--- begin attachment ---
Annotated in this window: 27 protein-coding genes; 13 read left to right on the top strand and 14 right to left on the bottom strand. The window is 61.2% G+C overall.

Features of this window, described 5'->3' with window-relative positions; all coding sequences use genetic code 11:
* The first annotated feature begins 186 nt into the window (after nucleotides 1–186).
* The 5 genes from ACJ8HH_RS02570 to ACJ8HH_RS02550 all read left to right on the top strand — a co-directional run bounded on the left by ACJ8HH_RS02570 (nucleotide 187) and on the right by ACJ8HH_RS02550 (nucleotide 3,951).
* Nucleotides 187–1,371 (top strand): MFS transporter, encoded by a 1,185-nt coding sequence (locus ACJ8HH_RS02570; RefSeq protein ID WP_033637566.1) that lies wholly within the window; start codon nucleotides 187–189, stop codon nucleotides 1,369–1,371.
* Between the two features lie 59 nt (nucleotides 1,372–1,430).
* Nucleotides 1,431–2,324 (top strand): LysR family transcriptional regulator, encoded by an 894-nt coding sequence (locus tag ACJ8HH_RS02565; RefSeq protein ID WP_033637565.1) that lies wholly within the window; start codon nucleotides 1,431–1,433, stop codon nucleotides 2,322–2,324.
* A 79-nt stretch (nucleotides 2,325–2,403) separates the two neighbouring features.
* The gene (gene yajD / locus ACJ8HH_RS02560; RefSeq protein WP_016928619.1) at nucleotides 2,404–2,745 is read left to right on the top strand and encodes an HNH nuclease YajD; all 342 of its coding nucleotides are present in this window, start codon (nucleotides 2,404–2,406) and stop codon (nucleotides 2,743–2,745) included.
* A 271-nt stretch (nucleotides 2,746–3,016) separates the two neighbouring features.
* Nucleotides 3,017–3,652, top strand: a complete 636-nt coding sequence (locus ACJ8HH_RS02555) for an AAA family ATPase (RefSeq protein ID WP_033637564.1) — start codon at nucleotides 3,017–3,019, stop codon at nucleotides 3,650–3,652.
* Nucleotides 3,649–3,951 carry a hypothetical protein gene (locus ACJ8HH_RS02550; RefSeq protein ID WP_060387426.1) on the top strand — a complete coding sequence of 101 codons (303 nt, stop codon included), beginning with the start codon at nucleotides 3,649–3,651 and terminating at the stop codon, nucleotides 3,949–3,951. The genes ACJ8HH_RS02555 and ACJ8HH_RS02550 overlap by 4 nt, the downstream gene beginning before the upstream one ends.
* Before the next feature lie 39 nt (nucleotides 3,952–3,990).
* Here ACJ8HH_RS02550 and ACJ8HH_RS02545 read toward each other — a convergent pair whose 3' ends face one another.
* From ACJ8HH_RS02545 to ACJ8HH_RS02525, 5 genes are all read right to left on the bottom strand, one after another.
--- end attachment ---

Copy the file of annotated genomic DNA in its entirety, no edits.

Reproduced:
Annotated in this window: 27 protein-coding genes; 13 read left to right on the top strand and 14 right to left on the bottom strand. The window is 61.2% G+C overall.

Features of this window, described 5'->3' with window-relative positions; all coding sequences use genetic code 11:
* The first annotated feature begins 186 nt into the window (after nucleotides 1–186).
* The 5 genes from ACJ8HH_RS02570 to ACJ8HH_RS02550 all read left to right on the top strand — a co-directional run bounded on the left by ACJ8HH_RS02570 (nucleotide 187) and on the right by ACJ8HH_RS02550 (nucleotide 3,951).
* Nucleotides 187–1,371 (top strand): MFS transporter, encoded by a 1,185-nt coding sequence (locus ACJ8HH_RS02570; RefSeq protein ID WP_033637566.1) that lies wholly within the window; start codon nucleotides 187–189, stop codon nucleotides 1,369–1,371.
* Between the two features lie 59 nt (nucleotides 1,372–1,430).
* Nucleotides 1,431–2,324 (top strand): LysR family transcriptional regulator, encoded by an 894-nt coding sequence (locus tag ACJ8HH_RS02565; RefSeq protein ID WP_033637565.1) that lies wholly within the window; start codon nucleotides 1,431–1,433, stop codon nucleotides 2,322–2,324.
* A 79-nt stretch (nucleotides 2,325–2,403) separates the two neighbouring features.
* The gene (gene yajD / locus ACJ8HH_RS02560; RefSeq protein WP_016928619.1) at nucleotides 2,404–2,745 is read left to right on the top strand and encodes an HNH nuclease YajD; all 342 of its coding nucleotides are present in this window, start codon (nucleotides 2,404–2,406) and stop codon (nucleotides 2,743–2,745) included.
* A 271-nt stretch (nucleotides 2,746–3,016) separates the two neighbouring features.
* Nucleotides 3,017–3,652, top strand: a complete 636-nt coding sequence (locus ACJ8HH_RS02555) for an AAA family ATPase (RefSeq protein ID WP_033637564.1) — start codon at nucleotides 3,017–3,019, stop codon at nucleotides 3,650–3,652.
* Nucleotides 3,649–3,951 carry a hypothetical protein gene (locus ACJ8HH_RS02550; RefSeq protein ID WP_060387426.1) on the top strand — a complete coding sequence of 101 codons (303 nt, stop codon included), beginning with the start codon at nucleotides 3,649–3,651 and terminating at the stop codon, nucleotides 3,949–3,951. The genes ACJ8HH_RS02555 and ACJ8HH_RS02550 overlap by 4 nt, the downstream gene beginning before the upstream one ends.
* Before the next feature lie 39 nt (nucleotides 3,952–3,990).
* Here ACJ8HH_RS02550 and ACJ8HH_RS02545 read toward each other — a convergent pair whose 3' ends face one another.
* From ACJ8HH_RS02545 to ACJ8HH_RS02525, 5 genes are all read right to left on the bottom strand, one after another.